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Irish data cops kick Max Schrems' latest Facebook complaint up to EU Court
Safe Harbor's dead, now DPC wants contract clauses decision
The Irish Data Protection Commissioner has referred Max Schrems' original complaint to the EU Court of Justice to determine if Facebook's transfers of personal data from the EU to the US is legal.
Transatlantic data sharing has come under tight scrutiny following the collapse of the Safe Harbor agreement after a Court of Justice of the EU (CJEU) ruling in favour of Schrems last year.
The Irish DPC told The Register: “We continue to thoroughly and diligently investigate Mr Schrems’ complaint to ensure the adequate protection of personal data. We yesterday informed Mr Schrems and Facebook of our intention to seek declaratory relief in the Irish High Court and a referral to the CJEU to determine the legal status of data transfers under Standard Contractual Clauses. We will update all relevant parties as our investigation continues.”
The CJEU ruling against Safe Harbor mainly related to mass surveillance conducted by the US NSA, whose PRISM snooping programme allowed them access to EU citizens' personal data collected by US corporations.
While governments, under EU regulations, are required to provide a means of redress to citizens who believe their rights have been infringed by the spooks, such applications cannot be submitted to anyone in the United States.
As The Register reported, despite the CJEU's declaration of the incompatibility of the EU and US data protection regimes, the American corporations, who do so love shipping bytes across the Atlantic, simply shrugged.
Almost immediately companies such as Facebook, Microsoft, and Salesforce invoked "model contracts" which they claimed allowed customers to practically ignore the judgment.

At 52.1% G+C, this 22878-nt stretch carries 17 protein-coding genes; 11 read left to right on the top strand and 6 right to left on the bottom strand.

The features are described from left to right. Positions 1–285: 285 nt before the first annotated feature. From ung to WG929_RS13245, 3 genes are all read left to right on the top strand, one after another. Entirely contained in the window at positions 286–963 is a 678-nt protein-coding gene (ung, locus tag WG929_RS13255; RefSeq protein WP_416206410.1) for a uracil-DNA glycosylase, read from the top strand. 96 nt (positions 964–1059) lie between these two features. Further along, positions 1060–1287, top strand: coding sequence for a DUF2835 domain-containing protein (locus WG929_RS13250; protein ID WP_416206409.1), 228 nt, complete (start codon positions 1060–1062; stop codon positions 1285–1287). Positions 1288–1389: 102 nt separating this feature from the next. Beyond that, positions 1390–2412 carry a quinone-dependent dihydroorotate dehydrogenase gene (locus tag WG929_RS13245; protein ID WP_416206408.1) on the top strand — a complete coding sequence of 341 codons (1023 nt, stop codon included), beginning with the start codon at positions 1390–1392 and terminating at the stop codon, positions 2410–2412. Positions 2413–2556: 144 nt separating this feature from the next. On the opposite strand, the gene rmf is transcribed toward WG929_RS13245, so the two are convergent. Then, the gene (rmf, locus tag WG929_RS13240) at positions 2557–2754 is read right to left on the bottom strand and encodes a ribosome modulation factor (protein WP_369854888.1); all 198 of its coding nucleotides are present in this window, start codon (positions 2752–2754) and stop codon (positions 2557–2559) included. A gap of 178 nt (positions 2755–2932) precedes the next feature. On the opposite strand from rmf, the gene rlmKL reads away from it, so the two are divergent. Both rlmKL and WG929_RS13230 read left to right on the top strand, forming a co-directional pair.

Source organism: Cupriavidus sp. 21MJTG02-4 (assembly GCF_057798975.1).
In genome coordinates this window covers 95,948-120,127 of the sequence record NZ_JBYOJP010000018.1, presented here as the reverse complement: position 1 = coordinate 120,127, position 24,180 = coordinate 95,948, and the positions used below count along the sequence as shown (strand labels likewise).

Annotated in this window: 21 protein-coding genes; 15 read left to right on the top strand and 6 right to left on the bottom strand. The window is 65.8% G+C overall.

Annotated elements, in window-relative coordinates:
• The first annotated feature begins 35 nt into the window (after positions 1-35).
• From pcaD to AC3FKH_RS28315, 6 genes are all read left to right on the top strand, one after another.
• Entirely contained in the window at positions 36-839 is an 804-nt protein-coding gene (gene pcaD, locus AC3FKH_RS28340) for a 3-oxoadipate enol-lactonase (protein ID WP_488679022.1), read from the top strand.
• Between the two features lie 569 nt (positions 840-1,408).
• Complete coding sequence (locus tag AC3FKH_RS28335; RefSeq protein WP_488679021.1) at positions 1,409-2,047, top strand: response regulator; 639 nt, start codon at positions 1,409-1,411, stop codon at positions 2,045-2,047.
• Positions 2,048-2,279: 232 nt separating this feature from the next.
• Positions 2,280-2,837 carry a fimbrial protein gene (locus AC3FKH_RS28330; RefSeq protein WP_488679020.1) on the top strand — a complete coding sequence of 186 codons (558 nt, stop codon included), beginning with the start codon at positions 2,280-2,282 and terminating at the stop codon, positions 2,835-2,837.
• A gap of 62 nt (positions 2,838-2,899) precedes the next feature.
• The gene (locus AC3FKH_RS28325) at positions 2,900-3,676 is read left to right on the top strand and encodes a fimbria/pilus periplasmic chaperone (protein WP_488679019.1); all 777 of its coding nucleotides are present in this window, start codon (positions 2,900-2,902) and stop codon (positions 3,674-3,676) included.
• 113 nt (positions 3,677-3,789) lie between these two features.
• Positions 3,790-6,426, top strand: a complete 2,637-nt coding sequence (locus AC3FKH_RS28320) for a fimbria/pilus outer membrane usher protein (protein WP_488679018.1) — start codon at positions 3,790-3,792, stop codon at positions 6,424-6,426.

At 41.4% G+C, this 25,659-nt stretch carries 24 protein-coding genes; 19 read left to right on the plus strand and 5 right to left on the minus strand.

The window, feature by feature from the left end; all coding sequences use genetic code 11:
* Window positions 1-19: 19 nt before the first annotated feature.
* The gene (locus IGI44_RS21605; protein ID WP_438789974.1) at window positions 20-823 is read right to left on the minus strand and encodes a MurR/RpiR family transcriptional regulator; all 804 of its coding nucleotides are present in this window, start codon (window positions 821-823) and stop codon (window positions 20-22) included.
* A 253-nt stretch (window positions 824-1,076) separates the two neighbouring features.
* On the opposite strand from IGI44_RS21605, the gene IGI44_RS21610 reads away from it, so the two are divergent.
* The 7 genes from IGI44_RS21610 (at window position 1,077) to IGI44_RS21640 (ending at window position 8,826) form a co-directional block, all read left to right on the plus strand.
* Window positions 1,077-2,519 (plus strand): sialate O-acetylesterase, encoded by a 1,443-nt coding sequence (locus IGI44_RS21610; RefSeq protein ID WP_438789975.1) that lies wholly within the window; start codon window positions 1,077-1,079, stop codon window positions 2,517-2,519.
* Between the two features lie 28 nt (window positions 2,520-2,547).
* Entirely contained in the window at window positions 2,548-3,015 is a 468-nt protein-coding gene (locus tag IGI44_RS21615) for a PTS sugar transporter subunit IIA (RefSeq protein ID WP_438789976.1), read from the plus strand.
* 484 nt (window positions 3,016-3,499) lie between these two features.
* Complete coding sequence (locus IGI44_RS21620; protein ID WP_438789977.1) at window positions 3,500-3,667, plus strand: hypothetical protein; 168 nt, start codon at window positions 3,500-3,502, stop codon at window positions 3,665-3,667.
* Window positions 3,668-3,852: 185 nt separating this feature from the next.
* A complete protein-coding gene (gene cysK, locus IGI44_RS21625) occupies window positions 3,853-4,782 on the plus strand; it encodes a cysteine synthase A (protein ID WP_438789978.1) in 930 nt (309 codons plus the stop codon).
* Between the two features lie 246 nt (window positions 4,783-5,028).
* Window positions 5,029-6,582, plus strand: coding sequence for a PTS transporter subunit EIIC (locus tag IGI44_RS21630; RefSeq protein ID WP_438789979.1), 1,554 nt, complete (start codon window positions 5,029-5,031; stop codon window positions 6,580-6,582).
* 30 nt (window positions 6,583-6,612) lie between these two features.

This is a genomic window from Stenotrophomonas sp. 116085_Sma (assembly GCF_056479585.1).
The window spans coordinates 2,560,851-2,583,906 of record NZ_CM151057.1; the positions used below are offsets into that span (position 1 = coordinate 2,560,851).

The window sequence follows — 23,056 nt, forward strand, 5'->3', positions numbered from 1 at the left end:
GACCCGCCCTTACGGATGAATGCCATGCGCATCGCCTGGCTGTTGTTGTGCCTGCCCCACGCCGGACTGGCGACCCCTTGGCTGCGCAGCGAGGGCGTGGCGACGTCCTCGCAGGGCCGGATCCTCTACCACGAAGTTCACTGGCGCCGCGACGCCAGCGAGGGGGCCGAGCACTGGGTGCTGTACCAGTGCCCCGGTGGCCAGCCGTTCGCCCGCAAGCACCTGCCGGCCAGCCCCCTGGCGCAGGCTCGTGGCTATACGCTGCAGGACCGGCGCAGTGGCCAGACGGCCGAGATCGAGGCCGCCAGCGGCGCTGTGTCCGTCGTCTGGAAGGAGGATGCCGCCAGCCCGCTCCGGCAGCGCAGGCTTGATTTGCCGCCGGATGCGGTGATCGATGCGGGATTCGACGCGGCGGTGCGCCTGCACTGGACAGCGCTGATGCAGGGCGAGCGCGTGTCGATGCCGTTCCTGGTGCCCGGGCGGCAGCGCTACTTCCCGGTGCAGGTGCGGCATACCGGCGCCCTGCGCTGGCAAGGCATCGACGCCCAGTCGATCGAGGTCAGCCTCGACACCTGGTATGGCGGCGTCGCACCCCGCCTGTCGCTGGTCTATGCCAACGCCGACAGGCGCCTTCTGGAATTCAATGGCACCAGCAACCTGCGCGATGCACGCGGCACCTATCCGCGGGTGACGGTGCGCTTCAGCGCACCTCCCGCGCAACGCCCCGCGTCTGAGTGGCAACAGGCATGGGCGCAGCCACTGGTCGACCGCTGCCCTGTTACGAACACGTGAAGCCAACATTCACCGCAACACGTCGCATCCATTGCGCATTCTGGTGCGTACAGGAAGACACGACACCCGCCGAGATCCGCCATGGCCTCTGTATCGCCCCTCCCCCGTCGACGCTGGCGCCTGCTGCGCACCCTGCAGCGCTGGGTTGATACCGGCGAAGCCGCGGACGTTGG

Schrems, the campaigner who brought down Safe Harbor, said that "model contracts" pose "a very serious issue for the US tech industry and EU – US data flows. As long as far-reaching US surveillance laws apply to them, any legal basis will be subject to invalidation or limitations under EU fundamental right."
I see no way that the CJEU can say that model contracts are valid if they killed Safe Harbor based on the existence of these US surveillance laws. All data protection lawyers knew that model contracts were a shaky thing, but it was so far the easiest and quickest solution they came up with. As long as the US does not substantially change its laws I don't see now there could be a solution.
A copy of Facebook's "Model Clauses" contract (PDF) provided by Schrems does not, however provide any means of redress for EU citizens whose rights may be violated by US mass surveillance.
A Facebook spokesperson told The Register: "Thousands of companies transfer data across borders to serve their customers and users. The question the Irish DPC plans to raise with the court regarding Standard Contract Clauses will be relevant to many companies operating in [the EU]."
"While there is no immediate impact for people or businesses who use our services, we of course will continue to cooperate with the Irish Data Protection Commission in its investigation. Standard Contract Clauses remain valid, and Facebook has other legal methods in place to transfer data between countries," the spokesperson concluded. ®